As Historic Preservation Month began last week, Fuquay-Varina took the opportunity to look back and celebrate its treasured past. The Fuquay-Varina Museum Questers offered tours of 10 historic properties in the Fuquay Springs area.
Homes, like the Ballentine Spence House that J.D. “Squire” Ballentine built for his second wife on Spring Street, were open for the tour from 1 to 4 p.m. on Sunday. The property owners all have a love of the homes’ historic charm and hope to preserve the heritage that is so rich in the downtown.
For owners of the J.E. Howard House Tim and Ashley Ruffin, the desire to keep the original beauty of historic Fuquay is prevalent throughout their home.
The Questers hope to inspire many others to do the same.
The group hopes to place plaques on several historic homes throughout the town. Museum Volunteer Director Shirley Simmons said she has a list of nearly 50 landmarks she would like to see marked.
Among those properties is the Barbour House where Brandy and Chuck Taylor live with their two children.
Originally from Georgia, the couple moved to the home in December 2012 and have only made cosmetic changes to the property. They moved to Garner two years ago with the intent of buying a historic home. They found the Barbour House the day it went on the market.
“We told him (the previous owner) we’d take it that day,” Brandy said. “That’s where we saw our forever home.”
Brandy grew up in a historic home owned originally by her great grandmother. She and Chuck wanted their children to have the sense of community that comes with living in a historic district.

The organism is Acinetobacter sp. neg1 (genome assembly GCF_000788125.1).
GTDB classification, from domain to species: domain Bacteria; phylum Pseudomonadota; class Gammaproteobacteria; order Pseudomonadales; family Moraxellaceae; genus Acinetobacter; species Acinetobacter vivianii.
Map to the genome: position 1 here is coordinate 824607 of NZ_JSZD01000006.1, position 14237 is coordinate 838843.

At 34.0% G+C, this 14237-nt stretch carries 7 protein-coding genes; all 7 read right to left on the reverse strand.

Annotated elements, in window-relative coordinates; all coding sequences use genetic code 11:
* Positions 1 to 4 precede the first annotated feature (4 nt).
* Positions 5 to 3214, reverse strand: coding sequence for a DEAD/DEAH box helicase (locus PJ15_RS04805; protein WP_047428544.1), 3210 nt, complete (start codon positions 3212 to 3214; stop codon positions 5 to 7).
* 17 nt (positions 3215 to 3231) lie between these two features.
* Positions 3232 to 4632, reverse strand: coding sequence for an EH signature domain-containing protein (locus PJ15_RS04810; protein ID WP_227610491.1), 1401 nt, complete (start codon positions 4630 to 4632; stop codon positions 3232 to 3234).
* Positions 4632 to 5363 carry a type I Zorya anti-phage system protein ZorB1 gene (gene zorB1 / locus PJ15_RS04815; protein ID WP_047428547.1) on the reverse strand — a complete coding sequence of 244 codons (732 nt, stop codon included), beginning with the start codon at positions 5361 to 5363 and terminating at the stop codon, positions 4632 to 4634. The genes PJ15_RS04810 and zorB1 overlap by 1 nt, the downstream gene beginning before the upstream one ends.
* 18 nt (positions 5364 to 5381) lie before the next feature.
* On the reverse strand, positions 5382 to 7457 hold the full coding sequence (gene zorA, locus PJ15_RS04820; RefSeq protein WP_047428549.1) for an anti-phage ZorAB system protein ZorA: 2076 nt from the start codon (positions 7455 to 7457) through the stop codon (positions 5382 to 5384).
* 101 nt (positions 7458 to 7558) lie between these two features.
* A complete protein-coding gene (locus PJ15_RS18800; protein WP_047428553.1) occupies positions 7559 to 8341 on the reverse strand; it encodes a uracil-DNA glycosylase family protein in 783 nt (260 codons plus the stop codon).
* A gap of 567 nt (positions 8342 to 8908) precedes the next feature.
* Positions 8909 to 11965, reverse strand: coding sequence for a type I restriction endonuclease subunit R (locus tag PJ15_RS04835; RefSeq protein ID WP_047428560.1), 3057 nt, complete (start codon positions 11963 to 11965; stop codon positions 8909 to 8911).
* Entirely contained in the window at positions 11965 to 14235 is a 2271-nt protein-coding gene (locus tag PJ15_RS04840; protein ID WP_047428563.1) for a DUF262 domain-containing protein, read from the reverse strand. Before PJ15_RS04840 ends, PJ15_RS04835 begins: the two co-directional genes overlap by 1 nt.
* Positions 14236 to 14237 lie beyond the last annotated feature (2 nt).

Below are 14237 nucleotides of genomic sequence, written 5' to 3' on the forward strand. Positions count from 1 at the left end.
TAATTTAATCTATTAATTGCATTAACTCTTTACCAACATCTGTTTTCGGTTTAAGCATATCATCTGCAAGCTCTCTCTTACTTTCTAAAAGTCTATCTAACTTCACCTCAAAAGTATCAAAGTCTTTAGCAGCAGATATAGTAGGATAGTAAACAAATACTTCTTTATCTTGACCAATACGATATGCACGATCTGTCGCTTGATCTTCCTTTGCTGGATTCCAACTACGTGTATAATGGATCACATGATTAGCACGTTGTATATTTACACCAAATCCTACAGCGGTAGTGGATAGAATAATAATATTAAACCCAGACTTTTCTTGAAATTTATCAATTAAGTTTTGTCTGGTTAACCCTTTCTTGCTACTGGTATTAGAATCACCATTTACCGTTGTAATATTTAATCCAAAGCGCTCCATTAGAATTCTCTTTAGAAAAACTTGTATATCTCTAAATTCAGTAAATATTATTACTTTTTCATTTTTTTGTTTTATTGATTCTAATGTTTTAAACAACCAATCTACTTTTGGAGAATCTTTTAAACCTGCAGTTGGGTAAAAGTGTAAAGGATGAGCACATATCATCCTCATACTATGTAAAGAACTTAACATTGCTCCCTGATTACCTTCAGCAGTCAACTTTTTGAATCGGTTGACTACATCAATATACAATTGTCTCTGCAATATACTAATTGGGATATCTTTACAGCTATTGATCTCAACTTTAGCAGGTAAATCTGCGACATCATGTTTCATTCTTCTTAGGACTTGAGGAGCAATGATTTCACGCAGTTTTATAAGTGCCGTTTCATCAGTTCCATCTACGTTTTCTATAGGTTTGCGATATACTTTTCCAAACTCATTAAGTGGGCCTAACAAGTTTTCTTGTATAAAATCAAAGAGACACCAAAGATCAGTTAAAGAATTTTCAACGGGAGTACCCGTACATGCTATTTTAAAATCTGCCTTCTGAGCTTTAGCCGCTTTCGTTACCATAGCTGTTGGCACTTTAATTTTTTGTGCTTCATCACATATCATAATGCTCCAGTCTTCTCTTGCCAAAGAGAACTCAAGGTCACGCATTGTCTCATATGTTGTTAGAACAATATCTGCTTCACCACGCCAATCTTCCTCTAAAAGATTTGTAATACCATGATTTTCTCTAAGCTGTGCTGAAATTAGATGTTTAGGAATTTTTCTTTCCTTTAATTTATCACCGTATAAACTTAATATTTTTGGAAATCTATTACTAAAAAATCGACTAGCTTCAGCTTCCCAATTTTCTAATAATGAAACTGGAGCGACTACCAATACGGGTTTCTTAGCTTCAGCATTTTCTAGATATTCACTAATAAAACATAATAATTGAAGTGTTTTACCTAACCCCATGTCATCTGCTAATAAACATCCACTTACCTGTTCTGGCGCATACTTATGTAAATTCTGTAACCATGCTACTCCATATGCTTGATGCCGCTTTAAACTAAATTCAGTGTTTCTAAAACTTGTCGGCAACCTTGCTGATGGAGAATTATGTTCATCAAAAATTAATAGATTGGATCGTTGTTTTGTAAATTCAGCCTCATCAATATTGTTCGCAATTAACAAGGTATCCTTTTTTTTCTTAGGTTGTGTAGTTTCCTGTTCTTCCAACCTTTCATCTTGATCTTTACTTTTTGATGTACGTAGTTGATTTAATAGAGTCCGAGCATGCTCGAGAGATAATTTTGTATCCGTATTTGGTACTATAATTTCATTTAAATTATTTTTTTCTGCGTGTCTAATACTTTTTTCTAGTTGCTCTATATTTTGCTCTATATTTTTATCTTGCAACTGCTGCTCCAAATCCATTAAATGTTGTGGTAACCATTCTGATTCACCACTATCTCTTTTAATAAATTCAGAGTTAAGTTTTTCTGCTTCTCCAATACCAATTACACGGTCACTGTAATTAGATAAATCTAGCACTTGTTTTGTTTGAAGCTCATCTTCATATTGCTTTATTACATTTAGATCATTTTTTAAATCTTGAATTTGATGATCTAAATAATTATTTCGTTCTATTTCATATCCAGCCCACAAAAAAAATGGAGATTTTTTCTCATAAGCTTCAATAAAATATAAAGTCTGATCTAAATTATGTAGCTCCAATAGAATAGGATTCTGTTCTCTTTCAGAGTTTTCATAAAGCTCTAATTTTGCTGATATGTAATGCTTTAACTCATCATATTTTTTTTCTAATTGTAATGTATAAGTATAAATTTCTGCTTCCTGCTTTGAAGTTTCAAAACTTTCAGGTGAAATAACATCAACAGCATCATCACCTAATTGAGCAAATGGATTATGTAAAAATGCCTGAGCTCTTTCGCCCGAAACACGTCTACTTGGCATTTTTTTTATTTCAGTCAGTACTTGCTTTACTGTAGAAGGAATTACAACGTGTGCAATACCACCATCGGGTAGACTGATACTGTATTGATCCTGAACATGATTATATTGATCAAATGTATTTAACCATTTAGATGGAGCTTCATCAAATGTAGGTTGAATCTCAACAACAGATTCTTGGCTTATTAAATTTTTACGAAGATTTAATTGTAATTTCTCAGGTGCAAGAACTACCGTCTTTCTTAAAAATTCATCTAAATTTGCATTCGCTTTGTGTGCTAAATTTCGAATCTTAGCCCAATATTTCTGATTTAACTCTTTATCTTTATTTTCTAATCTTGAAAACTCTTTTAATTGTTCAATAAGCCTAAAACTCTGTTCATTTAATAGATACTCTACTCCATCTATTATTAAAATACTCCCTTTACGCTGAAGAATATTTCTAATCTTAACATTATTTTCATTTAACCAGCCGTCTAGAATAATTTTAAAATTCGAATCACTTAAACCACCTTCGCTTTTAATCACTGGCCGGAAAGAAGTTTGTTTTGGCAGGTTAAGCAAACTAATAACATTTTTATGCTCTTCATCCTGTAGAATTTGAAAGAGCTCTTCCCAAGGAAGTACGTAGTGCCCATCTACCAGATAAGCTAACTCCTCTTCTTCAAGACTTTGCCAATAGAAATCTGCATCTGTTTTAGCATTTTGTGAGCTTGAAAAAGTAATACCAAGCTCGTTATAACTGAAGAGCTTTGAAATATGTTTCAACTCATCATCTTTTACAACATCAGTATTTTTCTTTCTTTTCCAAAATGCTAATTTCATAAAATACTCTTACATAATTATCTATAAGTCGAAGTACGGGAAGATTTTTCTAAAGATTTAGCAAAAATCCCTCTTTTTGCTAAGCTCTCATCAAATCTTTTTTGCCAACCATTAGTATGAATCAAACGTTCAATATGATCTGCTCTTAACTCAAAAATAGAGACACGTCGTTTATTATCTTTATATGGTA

“It’s just a different way of life,” Brandy said.
Like Brandy, Shannon Adcock grew up in a historic home in Florida and she and her husband, Fuquay-Varina Commissioner Charlie Adcock, lived in an old home in Raleigh that was renovated into apartments.
“This is the first house we ever looked at,” Shannon said. “I don’t think we’ll ever move.”
The couple bought the home in July 2000 and moved in the following January. They had some major renovations to do, like putting in all new windows and heating and air conditioning, rewiring and putting in new floors. They even had to completely gut and refinish one wall in what used to be the parlor.
The Ruffins said they tried to keep the character of the home while they did major renovations.
“The house had great bones,” Tim said. “It’s solid as a rock.”
The couple had a new home in Cary but both grew up in older homes and didn’t like the feel of such a modern property.
“It felt new,” Tim said.
They looked at a home on Holland Road that wasn’t for them before passing the J.E. Howard House. It wasn’t on sale at the time, but the couple loved the wrap-around porch. They joke that the porch has more square footage than their first home after they married.
Less than a week after the Ruffins first passed the house, their realtor called to say it was on the market. They made an offer immediately.
John Chandler had a similar experience. He passed by the Richard Aiken House just as the for sale sign was going up in the yard in 1999. He had always wanted to have his own business and an old home. This was the perfect marriage of the two.
He made an offer on the home immediately and now uses it for his engineering and land surveying business, The Chandler Group.
For Julia Aiken Brown who grew up in the home, it’s a blessing to see her childhood home come to life again.
“It just makes your heart happy,” she said.
Chandler took about a year to renovate the two-story property, putting in new floors after he found the original hardwood ruined by lead paint, closing off doorways to a bathroom and back hallway and redoing a kitchen while still keeping some original touches. He even had the original doors rekeyed so all of the hardware stayed the same.
The Friends of the Museum and Fuquay-Varina Questers also showed off the Varina Mercantile, Cheek House, Edwards House, Proctor House and Thomas Rogers House on Spring Street and Fuquay Avenue.
Contact Kelly Griffith at email@example.com or 919-552-5675.